Bangladeshi plane with 71 on board crashes in Nepal

At least 50 killed after US-Bangla Airlines plane slides off runway during landing at Kathmandu airport.

A Bangladeshi aircraft has crashed while trying to land at Kathmandu airport in Nepal, killing at least 50 people, officials have said.

The US-Bangla Airlines plane made an unexpected turn while landing just after 2.15pm local time on Monday, clipping a fence and bursting into flames, according to the airport’s general manager, Raj Kumar Chettri.

The aircraft came off the runway and fell down a slope, sliding for about 300 metres before it stopped on a football field, leaving a trail of twisted metal, paper and luggage along the burnt grass.

There were 67 passengers on board flight: 33 Nepali nationals, 32 from Bangladesh and one each from China and the Maldives. There was also four crew.

“We have recovered 50 dead bodies so far,” Gokul Bhandari, an army spokesman, told Reuters. Several people had been rescued from the wreckage of the Bombardier Q400 aircraft, but nine were still unaccounted for, he added.

Thick plumes of dark smoke rose above the airport as firefighters battled to extinguish the wreckage. At least 24 badly burned bodies, some covered with cloth and others in partially sealed body bags, could be seen beside the charred frame of the plane.

“All of a sudden the plane shook violently and there was a loud bang,” one of the survivors, Basanta Bohora, told the Kathmandu Post. “I was seated near a window and was able to break out of the window.”

Chettri said the pilot had received permission to land from a southern direction but then requested to approach from the north instead. He had reassured air traffic controllers there was no problem but did not reply after he was warned his alignment was incorrect, the airport official added.

“The plane should have come from the right direction,” Chettri told Reuters.

An official from the Civil Aviation Authority of Nepal said it was unclear why the pilot had sought to change directions. “We are yet to ascertain the reason behind the unusual landing,” Sanjiv Gautam told the Kathmandu Post.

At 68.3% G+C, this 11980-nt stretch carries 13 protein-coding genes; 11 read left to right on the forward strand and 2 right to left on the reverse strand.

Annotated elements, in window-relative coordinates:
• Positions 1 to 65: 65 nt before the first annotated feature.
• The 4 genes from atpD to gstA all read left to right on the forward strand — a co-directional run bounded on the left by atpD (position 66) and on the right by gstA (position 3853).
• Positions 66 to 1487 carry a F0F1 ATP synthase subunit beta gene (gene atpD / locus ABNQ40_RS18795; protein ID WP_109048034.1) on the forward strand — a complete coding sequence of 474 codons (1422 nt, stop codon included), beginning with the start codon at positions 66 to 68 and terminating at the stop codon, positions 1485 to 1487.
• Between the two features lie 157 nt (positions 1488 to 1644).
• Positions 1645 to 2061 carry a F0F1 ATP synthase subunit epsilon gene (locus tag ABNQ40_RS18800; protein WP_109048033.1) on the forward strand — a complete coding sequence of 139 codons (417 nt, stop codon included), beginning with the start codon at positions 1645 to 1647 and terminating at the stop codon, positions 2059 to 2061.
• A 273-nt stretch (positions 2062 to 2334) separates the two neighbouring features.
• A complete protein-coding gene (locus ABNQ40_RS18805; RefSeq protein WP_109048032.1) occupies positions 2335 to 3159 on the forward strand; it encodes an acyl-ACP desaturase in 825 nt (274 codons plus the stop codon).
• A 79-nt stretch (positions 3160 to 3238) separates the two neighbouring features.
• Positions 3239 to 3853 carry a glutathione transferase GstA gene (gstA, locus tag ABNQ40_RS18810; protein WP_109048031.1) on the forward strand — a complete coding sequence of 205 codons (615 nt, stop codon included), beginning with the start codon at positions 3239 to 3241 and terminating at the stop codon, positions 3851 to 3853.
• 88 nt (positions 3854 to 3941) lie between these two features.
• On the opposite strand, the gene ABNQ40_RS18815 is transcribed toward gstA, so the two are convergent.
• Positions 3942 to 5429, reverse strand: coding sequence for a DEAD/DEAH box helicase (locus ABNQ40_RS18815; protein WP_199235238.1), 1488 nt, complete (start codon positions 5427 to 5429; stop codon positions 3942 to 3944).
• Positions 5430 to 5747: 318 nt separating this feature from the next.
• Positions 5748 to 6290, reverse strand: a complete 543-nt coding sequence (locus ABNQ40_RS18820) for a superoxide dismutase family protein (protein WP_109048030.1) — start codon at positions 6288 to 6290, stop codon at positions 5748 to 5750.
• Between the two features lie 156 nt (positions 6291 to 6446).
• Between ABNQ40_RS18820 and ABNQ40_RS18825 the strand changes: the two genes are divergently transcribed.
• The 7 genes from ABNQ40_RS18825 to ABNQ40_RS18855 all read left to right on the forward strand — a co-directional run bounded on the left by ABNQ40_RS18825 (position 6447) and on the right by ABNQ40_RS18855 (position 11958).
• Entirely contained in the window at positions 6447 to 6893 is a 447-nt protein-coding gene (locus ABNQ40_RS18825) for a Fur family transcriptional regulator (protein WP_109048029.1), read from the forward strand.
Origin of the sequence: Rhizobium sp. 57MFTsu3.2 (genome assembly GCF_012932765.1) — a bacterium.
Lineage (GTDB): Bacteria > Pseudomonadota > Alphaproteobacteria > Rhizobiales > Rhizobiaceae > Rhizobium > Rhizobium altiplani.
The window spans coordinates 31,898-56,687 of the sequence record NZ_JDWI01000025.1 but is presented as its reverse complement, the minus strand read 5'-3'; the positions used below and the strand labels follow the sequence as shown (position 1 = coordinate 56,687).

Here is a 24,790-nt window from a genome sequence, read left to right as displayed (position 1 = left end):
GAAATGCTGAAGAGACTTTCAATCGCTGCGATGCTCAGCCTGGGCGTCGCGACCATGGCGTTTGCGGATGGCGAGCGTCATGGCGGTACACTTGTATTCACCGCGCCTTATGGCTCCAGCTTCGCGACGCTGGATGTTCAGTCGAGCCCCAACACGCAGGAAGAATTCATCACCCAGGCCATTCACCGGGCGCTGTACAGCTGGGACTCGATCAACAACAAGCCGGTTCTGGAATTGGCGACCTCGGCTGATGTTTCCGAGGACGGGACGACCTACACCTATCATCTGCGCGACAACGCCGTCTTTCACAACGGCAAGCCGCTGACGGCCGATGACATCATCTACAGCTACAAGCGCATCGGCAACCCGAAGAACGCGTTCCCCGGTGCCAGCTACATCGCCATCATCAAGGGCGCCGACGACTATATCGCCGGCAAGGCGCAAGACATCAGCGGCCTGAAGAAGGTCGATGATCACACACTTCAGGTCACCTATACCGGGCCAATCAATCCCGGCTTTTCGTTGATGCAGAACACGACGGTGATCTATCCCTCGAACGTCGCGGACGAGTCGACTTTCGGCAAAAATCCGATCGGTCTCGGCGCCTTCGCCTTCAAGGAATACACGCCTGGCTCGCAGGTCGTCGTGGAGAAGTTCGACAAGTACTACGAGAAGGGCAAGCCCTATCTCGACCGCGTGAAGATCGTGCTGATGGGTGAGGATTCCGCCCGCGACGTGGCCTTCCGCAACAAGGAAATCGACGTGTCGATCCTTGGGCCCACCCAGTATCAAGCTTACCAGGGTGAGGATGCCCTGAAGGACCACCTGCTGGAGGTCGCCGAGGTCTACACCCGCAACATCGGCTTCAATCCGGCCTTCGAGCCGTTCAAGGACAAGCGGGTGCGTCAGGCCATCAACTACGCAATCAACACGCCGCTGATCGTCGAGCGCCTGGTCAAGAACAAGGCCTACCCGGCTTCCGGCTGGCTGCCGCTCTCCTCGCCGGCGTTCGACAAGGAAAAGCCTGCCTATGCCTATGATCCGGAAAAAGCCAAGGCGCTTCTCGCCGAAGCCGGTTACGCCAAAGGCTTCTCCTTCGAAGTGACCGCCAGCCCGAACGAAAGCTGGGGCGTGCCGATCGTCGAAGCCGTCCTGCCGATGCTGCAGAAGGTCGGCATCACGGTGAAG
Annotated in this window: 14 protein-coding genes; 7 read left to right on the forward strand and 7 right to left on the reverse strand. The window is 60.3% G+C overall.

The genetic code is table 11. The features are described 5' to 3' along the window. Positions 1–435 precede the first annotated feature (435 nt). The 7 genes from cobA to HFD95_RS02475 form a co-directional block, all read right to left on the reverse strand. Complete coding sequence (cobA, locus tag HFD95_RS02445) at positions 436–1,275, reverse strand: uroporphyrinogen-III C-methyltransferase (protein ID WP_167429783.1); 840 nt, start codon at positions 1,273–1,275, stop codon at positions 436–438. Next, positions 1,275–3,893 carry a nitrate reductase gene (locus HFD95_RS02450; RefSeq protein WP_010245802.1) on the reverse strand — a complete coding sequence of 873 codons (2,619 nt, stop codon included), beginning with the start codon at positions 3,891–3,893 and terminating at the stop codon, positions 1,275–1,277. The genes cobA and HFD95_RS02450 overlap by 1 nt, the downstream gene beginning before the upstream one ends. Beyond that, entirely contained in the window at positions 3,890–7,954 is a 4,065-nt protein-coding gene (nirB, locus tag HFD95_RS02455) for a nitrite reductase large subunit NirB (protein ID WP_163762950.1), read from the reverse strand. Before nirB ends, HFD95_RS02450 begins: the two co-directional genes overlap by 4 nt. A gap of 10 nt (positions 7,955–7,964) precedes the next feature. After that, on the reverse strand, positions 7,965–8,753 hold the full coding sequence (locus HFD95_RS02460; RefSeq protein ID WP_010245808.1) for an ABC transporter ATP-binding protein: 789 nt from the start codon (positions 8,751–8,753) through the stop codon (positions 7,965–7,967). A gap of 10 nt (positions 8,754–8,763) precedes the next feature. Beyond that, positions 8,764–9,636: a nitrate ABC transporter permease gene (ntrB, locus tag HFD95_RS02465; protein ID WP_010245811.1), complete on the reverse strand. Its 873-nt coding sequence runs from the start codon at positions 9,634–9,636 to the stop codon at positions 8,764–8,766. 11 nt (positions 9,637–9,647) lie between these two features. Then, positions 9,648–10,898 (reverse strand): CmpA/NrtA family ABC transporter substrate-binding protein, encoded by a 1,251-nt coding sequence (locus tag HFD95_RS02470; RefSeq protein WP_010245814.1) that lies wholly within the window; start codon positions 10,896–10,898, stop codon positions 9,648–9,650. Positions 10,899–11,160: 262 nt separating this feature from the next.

Amanda Summers, an American who works in Nepal, watched the crash happen from the terrace of her home office, not far from the airport.

“It was flying so low I thought it was going to run into the mountains,” she told Associated Press, adding that it was unclear whetherthe plane had reached the runway when it landed. “All of a sudden there was a blast and then another blast,” she said.

Survivors were rushed to nearby medical facilities including Kathmandu medical college. Twenty-four people were taken to the hospital but eight died soon after arriving.

The scene at the hospital was chaotic as family members pushed through crowds to identify their relatives. People wrapped scarves and jumpers around their mouths to shield against the smell of burnt bodies. One mother collapsed after identifying her daughter’s severely injured body in a blue bag.

“I closed my eyes and I could not see. The next thing I saw was fire, that’s all I remember,” said Alma Nahar Eni, a Bangladeshi national who was flying with her husband and two-year-old daughter.

She only broke her foot in the crash but did not know the fate of the rest of her family. “Please just find my husband and my daughter,” she said, sobbing.

Outside the facility, Ganga Baran and her husband were awaiting news of their daughter, Algina. “[She] called me at 12:12pm from the airplane,” Baran said.

“She said, Mum, I’m sitting on the plane. I replied, have a safe journey.”

The same aircraft reportedly skidded from a runway at Bangladesh’s Saidpur airport in September 2015 while carrying 74 passengers. The aircraft sustained minor damage but no passengers or crew members were reported injured.

A US-Bangla aircraft was forced to make an emergency landing in Dhaka last week after its pilot noticed a problem with the propeller. It is unclear whether it was the same aircraft involved in Monday’s crash.

Nepal has had a number of air disasters in recent years, dealing a blow to its tourist industry.

Its poor air safety record has been blamed largely on inadequate maintenance, inexperienced pilots and substandard management.

In early 2016, a twin otter turboprop aircraft hit a mountainside in Nepal, killing all 23 people on board.

Two days later, two pilots were killed when a small passenger plane crash-landed in the country’s hilly midwest.